From there the pros were invited to put a check beside one of the following two sentences:

• I would favor a ban on anchoring a golf club.

• I would not favor a ban on anchoring a golf club.

By the Sunday after Thanksgiving the results had been tallied: 4,200 pros responded (about 16%) and roughly two thirds of them opposed the ban. Would George Gallup have signed off on the wording? Probably not, not with that leading-the-witness ­preamble. Is the sample big enough? Hard to say. Still, Bishop took it as a major indicator of where his men and women stood. It was a ­tipping point.

He has been off and running ever since. He knows that Jack Nicklaus and Tiger Woods (32 majors between them) are in favor of the ban. But Bishop has Tim Clark and Adam Scott! (Almost one.) Bishop polled Lee Trevino on the subject when he happened to be seated next to him on a flight from Dallas to Orlando last week. (Trevino to Far Hills: Let the belly be!) This week, the PGA expects to release another poll of its pros, about whether they support bifurcation, two sets of rules, in the case. If Bishop sees you at your neighborhood Starbucks, he’ll poll you. The man’s poll-crazy.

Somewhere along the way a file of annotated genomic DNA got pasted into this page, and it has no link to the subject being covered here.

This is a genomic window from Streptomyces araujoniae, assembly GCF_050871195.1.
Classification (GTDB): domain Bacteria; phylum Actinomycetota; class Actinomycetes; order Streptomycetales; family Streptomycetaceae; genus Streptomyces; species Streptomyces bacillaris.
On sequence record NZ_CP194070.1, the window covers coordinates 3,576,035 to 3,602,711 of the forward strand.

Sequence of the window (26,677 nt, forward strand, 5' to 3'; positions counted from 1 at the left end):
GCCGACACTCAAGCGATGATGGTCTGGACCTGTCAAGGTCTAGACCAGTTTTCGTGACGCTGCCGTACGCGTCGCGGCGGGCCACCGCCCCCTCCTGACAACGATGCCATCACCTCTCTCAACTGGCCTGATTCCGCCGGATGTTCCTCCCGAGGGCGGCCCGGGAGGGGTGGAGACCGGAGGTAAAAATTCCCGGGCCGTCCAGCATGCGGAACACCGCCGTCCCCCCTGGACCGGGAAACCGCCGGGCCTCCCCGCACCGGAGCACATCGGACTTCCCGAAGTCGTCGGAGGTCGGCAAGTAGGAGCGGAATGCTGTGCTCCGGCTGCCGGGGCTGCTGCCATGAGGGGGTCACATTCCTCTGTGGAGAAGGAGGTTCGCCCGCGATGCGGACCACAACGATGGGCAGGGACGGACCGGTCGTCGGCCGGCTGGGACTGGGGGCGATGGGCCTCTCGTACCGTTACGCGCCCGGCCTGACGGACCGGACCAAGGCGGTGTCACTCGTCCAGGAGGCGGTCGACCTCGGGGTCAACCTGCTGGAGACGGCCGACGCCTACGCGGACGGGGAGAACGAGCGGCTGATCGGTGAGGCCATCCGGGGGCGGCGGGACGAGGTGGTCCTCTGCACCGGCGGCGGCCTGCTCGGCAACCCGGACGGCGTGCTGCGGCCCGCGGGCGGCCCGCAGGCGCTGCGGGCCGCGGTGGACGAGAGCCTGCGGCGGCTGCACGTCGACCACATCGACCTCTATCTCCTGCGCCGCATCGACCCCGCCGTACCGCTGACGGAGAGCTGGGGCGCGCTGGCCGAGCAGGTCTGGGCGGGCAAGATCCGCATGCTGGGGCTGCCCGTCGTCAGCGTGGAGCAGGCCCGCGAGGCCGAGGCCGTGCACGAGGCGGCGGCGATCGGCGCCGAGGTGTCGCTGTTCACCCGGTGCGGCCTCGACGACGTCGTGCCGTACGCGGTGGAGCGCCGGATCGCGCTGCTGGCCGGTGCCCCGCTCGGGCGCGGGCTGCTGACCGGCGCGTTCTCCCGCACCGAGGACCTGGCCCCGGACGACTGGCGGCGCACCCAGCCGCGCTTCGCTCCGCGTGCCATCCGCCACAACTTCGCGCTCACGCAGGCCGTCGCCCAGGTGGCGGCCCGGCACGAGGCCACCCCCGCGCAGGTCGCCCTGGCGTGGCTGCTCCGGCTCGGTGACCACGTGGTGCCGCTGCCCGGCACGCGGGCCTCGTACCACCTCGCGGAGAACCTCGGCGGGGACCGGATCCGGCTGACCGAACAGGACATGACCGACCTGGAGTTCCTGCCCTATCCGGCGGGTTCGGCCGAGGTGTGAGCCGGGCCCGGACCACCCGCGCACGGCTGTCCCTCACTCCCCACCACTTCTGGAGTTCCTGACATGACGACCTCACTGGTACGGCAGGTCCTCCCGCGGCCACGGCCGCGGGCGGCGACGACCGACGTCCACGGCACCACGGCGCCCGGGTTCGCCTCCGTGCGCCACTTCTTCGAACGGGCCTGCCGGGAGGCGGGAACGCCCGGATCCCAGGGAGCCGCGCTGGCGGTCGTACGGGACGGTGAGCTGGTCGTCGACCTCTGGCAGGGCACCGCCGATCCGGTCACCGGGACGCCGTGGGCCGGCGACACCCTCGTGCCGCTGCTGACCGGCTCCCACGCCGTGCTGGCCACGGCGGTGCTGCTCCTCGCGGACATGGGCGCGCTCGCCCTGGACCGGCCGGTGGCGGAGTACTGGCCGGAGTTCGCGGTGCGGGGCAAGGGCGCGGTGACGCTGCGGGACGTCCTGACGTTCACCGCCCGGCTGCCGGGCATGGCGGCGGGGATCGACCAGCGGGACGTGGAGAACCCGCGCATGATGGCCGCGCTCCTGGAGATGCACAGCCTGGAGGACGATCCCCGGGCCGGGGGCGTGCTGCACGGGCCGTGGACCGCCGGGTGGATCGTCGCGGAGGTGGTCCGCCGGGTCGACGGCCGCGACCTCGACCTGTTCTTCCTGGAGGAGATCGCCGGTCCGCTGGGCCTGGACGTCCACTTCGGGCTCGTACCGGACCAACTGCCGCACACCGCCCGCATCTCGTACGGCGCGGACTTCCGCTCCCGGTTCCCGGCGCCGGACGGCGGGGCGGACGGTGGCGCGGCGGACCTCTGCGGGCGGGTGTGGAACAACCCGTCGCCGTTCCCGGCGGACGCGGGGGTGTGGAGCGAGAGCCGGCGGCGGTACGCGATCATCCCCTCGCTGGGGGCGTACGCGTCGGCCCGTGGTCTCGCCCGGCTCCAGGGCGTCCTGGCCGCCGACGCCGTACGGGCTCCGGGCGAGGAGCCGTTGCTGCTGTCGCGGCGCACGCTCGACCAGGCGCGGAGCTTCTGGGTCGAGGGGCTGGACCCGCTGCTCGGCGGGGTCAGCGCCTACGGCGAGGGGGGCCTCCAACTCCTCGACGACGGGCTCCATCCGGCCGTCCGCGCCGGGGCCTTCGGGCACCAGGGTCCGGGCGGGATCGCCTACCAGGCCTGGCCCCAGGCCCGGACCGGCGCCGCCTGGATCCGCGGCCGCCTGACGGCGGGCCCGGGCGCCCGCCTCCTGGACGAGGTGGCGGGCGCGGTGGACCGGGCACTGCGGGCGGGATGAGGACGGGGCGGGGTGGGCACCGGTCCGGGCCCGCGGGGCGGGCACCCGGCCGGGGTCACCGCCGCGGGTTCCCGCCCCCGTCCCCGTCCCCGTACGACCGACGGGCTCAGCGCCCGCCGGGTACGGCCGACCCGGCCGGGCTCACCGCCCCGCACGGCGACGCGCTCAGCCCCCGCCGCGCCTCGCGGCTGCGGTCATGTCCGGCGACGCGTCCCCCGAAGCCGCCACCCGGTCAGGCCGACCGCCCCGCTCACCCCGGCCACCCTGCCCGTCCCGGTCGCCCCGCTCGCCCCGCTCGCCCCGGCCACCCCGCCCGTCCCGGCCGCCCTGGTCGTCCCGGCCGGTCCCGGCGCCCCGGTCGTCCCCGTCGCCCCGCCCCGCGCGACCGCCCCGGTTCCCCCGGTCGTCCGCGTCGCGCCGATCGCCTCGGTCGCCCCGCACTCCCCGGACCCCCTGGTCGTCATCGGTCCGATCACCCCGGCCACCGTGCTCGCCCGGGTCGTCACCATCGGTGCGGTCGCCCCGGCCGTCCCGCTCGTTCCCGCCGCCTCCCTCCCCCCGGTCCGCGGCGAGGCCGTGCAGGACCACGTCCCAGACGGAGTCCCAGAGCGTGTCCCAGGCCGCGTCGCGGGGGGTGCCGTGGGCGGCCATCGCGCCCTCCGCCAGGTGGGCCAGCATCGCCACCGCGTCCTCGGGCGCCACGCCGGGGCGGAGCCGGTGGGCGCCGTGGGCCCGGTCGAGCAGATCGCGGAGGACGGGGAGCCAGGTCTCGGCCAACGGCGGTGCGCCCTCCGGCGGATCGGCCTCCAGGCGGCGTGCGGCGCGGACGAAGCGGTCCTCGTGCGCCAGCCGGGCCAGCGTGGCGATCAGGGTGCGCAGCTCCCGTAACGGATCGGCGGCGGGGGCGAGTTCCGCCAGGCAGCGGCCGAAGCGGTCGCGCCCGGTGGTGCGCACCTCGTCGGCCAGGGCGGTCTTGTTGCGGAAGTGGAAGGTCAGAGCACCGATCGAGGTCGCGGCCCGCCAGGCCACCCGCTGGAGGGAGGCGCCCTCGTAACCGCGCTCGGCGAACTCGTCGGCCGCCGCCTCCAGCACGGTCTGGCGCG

Just the other day he signed up Amy ­Wilson and Stacy Hoffman, and their ­hubbies (Mark and Charley) don’t even anchor. How’d he do it? He looked into their future. Did you know that nearly half the players on the Champions tour anchor? Do you realize your husbands are about 15 years away from the big five-0? Do you think the future of the Champions tour would be jeopardized if some of its great players couldn’t play without anchoring?

You could argue that’s crazy talk, that Bernhard Langer would figure out a way to putt no matter what you made him use, that Freddie’s shaky even when he bellies, and that the senior circuit could survive if Mark Wiebe, with his colorful vocab and his split-gripped putter, never made another C-tour start. Still: Ted’s been on a roll for a while, and his excellent adventure continued last week at the PGA Merchandise Show in Orlando. He was everywhere, except at the annual outdoor Demo Day, where pros and other industry insiders get to sample the year’s new toys. It’s a colorful scene. “The USGA is worried about how anchored putting looks,” Davis Love III said last week, “and everywhere you turn there’s a white club with racing stripes on it. Is that look protecting tradition?” This from the man who on Feb. 2 is being honored with the USGA’s highest prize, the Bob Jones Award.